Above all, Johannes Vermeer was a painter of light. In this exquisite painting, diffused light softly illuminates the tabletop, the woman’s face, and her rich lemon-yellow morning jacket. Accents on the pearls decorating her jewelry box, her earrings, and her satin hair ribbons further enliven the image. The woman’s open gaze engages the viewer, which suggests that the painting may be a portrait instead of a generalized portrayal of a young woman at her writing table.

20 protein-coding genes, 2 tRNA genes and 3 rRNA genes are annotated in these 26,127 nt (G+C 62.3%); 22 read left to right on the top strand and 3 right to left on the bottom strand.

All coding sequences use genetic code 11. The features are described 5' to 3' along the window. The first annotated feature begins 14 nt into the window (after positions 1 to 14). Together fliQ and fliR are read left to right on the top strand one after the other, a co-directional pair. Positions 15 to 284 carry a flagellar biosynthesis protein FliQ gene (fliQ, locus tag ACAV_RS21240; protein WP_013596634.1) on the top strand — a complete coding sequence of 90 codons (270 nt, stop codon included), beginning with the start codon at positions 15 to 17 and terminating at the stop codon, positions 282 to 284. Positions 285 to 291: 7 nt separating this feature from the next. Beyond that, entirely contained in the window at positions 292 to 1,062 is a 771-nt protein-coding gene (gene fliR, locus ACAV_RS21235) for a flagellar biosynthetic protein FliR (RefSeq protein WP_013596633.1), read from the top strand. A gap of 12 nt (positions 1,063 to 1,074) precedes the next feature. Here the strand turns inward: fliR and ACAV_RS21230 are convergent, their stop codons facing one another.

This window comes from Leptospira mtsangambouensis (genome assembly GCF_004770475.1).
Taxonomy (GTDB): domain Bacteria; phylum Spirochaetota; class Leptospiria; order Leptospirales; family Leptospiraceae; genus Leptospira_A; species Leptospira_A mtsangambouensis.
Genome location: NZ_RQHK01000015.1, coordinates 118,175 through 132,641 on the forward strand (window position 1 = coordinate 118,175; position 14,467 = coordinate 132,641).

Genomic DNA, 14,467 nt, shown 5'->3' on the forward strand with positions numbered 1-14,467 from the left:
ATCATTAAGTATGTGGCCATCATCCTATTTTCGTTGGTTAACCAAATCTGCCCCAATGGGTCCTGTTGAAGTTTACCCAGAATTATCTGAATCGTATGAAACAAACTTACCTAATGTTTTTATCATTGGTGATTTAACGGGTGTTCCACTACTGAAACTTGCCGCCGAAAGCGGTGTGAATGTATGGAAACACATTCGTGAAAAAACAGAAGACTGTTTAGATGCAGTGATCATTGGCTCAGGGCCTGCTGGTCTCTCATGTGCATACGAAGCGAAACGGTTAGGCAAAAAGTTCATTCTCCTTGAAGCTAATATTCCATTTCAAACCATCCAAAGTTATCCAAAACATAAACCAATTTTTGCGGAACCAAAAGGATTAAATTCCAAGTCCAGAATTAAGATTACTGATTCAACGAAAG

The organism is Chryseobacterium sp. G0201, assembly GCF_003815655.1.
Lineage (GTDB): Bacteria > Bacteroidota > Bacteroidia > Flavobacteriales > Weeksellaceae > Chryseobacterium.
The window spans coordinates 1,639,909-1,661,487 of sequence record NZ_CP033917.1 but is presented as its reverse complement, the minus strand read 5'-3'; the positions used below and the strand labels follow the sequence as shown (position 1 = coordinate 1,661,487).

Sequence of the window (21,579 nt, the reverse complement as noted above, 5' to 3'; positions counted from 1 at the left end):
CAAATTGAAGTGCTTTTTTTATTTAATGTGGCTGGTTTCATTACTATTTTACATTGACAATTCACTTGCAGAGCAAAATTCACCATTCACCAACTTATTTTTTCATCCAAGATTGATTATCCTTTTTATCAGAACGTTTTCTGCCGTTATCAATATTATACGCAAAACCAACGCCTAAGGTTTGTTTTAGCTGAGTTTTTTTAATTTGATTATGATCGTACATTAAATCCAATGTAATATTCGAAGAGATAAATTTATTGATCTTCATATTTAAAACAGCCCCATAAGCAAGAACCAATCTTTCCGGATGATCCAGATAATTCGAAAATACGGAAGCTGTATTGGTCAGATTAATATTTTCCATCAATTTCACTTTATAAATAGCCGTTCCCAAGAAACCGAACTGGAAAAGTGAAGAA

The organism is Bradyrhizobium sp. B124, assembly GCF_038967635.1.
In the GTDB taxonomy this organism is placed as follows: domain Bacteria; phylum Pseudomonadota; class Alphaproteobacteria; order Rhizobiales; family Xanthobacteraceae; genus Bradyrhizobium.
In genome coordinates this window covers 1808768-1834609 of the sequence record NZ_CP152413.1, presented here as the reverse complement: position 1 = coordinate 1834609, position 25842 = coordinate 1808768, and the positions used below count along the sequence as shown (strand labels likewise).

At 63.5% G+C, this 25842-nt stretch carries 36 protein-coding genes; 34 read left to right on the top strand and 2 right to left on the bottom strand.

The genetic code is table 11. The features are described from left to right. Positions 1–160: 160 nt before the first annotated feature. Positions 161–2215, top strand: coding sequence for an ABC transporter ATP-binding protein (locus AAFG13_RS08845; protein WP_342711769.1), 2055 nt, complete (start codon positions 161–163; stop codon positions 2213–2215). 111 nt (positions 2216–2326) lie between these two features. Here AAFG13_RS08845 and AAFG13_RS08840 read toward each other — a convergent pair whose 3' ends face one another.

Johannes Vermeer became a master in the Saint Luke’s Guild of Delft on December 29, 1653. At that time he specialized in history painting, and his first works were large-scale mythological and religious paintings. Shortly thereafter he began to paint the genre scenes, landscapes, and allegories for which he has become so renowned. Even though Vermeer's subject matter changed in the mid-1650s, he continued to imbue his later works with the quiet, intimate moods he had preferred in his early history paintings. His oeuvre is small: only 35 paintings are currently attributed to the master.